Mummy Berry 2020 - Post #1

Tuesday, April 28, 2020

A few new changes you will notice...I have 2 new blogs, one of which is a blog dedicated to Highbush Monilinia blight monitoring (this one) and another general Berry Blog.  The other big change is the addition of Dr. Sajid Rehman to the Perennia team.  Sajid will be contributing regularly to this blog and many other Perennia publications.

For detailed information please check out Perennia's Management of Mummy Berry Disease in Highbush Blueberry.  A quick reminder that primary infection of mummy berry disease in highbush blueberry requires three conditions to be met:

  1. Inoculum present: history of monilinia blight.
  2. A susceptible host: vegetative buds have 5mm (V2 stage) of green tissue exposed and bud    scales have separated (F2 stage) in the flower buds.
  3. Ideal environmental conditions: wet periods with relatively warm temperatures.
Sajid was in the field Monday morning and observed the following in an early block of Duke:
  1. Mummy berries have started germination but there is no risk of infection yet as most of them are dry/dormant.
  2. Some F2 floral buds were observed but had not yet reached 40%.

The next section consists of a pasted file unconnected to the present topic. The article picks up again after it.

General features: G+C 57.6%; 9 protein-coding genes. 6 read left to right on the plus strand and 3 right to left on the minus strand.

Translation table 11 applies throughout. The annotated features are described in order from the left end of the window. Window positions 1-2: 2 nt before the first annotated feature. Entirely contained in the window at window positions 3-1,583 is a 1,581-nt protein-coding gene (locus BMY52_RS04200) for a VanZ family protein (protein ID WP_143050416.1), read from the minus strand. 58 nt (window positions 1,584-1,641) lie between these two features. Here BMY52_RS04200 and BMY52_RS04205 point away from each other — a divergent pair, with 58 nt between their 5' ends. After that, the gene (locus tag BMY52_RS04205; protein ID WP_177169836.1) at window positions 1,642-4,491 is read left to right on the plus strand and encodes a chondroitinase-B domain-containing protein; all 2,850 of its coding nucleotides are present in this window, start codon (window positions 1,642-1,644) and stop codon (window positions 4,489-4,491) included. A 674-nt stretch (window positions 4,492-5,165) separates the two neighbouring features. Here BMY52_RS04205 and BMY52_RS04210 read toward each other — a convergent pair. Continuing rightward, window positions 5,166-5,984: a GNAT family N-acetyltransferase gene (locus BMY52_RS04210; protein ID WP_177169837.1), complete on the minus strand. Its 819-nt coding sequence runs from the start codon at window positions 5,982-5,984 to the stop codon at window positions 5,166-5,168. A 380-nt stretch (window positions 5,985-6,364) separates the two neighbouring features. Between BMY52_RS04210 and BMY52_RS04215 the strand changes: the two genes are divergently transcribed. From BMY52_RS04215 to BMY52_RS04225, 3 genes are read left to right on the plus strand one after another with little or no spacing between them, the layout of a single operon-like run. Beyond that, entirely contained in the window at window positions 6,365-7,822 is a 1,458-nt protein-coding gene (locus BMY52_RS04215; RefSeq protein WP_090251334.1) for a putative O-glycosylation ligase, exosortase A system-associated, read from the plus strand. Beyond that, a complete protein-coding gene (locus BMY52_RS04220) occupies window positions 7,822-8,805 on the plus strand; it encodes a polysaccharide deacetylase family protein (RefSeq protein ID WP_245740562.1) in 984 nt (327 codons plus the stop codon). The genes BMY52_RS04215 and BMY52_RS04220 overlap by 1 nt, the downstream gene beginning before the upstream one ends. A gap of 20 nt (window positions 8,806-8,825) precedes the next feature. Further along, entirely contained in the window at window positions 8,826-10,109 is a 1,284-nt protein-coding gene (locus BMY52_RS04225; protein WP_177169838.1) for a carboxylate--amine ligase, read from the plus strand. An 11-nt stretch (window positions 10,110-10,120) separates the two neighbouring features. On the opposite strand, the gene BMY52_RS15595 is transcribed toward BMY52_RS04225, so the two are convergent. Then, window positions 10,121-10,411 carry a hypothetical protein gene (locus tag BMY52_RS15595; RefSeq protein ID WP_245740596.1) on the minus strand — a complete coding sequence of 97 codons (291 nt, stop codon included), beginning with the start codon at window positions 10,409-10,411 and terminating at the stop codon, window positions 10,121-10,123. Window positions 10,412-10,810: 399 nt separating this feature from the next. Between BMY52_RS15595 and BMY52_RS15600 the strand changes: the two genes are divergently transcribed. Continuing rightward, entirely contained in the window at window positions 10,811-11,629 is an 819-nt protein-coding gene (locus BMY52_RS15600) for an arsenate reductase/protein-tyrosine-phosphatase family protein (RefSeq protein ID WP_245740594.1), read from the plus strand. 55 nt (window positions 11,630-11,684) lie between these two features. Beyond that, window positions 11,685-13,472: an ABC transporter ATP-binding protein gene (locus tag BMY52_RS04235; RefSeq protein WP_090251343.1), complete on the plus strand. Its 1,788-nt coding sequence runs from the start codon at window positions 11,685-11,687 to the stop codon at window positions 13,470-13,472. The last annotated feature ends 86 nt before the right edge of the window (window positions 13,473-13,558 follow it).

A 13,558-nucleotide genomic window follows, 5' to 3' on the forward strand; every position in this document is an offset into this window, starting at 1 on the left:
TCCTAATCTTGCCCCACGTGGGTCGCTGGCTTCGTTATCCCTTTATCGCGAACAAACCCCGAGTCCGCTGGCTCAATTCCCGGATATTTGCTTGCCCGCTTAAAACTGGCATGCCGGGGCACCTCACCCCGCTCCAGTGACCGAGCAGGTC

3. Weather has not been conducive to infection but with warm weather towards the end of the week/ weekend, things may move along, so we will recheck on Friday.
Floral bud development late April Annapolis Valley, NS
Development of stipe from pseudosclerotium.

Please keep in mind that regular monitoring is conducted on one farm in the Annapolis Valley, and recommendations will be based on weather data collected in Kings County, Nova Scotia.  It should be fairly accurate for other growers in Kings County but will be a guide only for growers to the west, south, and east. Westerly and southerly locations are generally a little ahead of the Valley while more easterly locations become progressively later.  Therefore, it is important that each grower checks their blocks to determine if their fields are susceptible to infection.

To do this, walk individual variety blocks in a "W" pattern and collect 30 stems randomly along that pattern.  Count the total number of floral buds and then the number that are F2 (5 mm of green tissue is exposed in vegetative buds and when bud scales are separating in flower buds) or beyond.

Divide # F2 buds by the total buds, and multiply by 100 = % of F2

Correct timing of the first spray is critically important for good control. Treatments should not be considered until greater than 40% of the buds are past the F2/V2 stage and there is no need to spray if you have no history of mummy berry disease on your farm. 

If you are below 40% it is too early to spray!

You should expect the next blog post on Friday or Saturday of this week.